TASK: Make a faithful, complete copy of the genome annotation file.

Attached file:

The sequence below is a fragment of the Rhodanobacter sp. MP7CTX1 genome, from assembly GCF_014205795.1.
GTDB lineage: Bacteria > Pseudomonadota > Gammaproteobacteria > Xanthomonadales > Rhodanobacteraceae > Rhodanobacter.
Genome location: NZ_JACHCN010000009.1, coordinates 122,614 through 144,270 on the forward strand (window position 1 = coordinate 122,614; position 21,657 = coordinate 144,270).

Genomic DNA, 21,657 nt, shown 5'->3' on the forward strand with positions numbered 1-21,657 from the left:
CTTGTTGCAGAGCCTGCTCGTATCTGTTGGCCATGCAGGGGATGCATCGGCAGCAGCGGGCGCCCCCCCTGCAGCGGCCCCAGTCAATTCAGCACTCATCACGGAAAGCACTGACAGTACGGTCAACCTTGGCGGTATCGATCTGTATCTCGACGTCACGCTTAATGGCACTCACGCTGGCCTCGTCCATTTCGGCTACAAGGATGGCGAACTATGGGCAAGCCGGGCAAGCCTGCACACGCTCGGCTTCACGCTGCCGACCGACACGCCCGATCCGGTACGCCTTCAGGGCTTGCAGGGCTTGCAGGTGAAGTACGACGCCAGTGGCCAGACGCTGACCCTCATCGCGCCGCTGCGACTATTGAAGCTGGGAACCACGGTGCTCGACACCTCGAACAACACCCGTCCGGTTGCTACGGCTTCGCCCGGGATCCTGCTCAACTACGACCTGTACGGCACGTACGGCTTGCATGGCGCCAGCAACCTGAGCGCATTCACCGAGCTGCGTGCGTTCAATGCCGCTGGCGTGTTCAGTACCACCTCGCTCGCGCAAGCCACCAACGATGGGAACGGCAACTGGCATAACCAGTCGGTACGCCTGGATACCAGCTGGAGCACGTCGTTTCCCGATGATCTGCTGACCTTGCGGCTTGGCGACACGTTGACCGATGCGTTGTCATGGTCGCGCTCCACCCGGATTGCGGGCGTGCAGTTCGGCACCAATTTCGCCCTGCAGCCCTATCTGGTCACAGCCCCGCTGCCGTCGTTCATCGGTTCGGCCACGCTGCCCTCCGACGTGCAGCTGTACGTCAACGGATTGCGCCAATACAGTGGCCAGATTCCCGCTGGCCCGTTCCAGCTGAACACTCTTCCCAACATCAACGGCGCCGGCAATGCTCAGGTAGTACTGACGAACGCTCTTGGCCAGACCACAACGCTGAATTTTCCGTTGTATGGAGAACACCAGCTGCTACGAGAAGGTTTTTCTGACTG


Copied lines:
The sequence below is a fragment of the Rhodanobacter sp. MP7CTX1 genome, from assembly GCF_014205795.1.
GTDB lineage: Bacteria > Pseudomonadota > Gammaproteobacteria > Xanthomonadales > Rhodanobacteraceae > Rhodanobacter.
Genome location: NZ_JACHCN010000009.1, coordinates 122,614 through 144,270 on the forward strand (window position 1 = coordinate 122,614; position 21,657 = coordinate 144,270).

Genomic DNA, 21,657 nt, shown 5'->3' on the forward strand with positions numbered 1-21,657 from the left:
CTTGTTGCAGAGCCTGCTCGTATCTGTTGGCCATGCAGGGGATGCATCGGCAGCAGCGGGCGCCCCCCCTGCAGCGGCCCCAGTCAATTCAGCACTCATCACGGAAAGCACTGACAGTACGGTCAACCTTGGCGGTATCGATCTGTATCTCGACGTCACGCTTAATGGCACTCACGCTGGCCTCGTCCATTTCGGCTACAAGGATGGCGAACTATGGGCAAGCCGGGCAAGCCTGCACACGCTCGGCTTCACGCTGCCGACCGACACGCCCGATCCGGTACGCCTTCAGGGCTTGCAGGGCTTGCAGGTGAAGTACGACGCCAGTGGCCAGACGCTGACCCTCATCGCGCCGCTGCGACTATTGAAGCTGGGAACCACGGTGCTCGACACCTCGAACAACACCCGTCCGGTTGCTACGGCTTCGCCCGGGATCCTGCTCAACTACGACCTGTACGGCACGTACGGCTTGCATGGCGCCAGCAACCTGAGCGCATTCACCGAGCTGCGTGCGTTCAATGCCGCTGGCGTGTTCAGTACCACCTCGCTCGCGCAAGCCACCAACGATGGGAACGGCAACTGGCATAACCAGTCGGTACGCCTGGATACCAGCTGGAGCACGTCGTTTCCCGATGATCTGCTGACCTTGCGGCTTGGCGACACGTTGACCGATGCGTTGTCATGGTCGCGCTCCACCCGGATTGCGGGCGTGCAGTTCGGCACCAATTTCGCCCTGCAGCCCTATCTGGTCACAGCCCCGCTGCCGTCGTTCATCGGTTCGGCCACGCTGCCCTCCGACGTGCAGCTGTACGTCAACGGATTGCGCCAATACAGTGGCCAGATTCCCGCTGGCCCGTTCCAGCTGAACACTCTTCCCAACATCAACGGCGCCGGCAATGCTCAGGTAGTACTGACGAACGCTCTTGGCCAGACCACAACGCTGAATTTTCCGTTGTATGGAGAACACCAGCTGCTACGAGAAGGTTTTTCTGACTG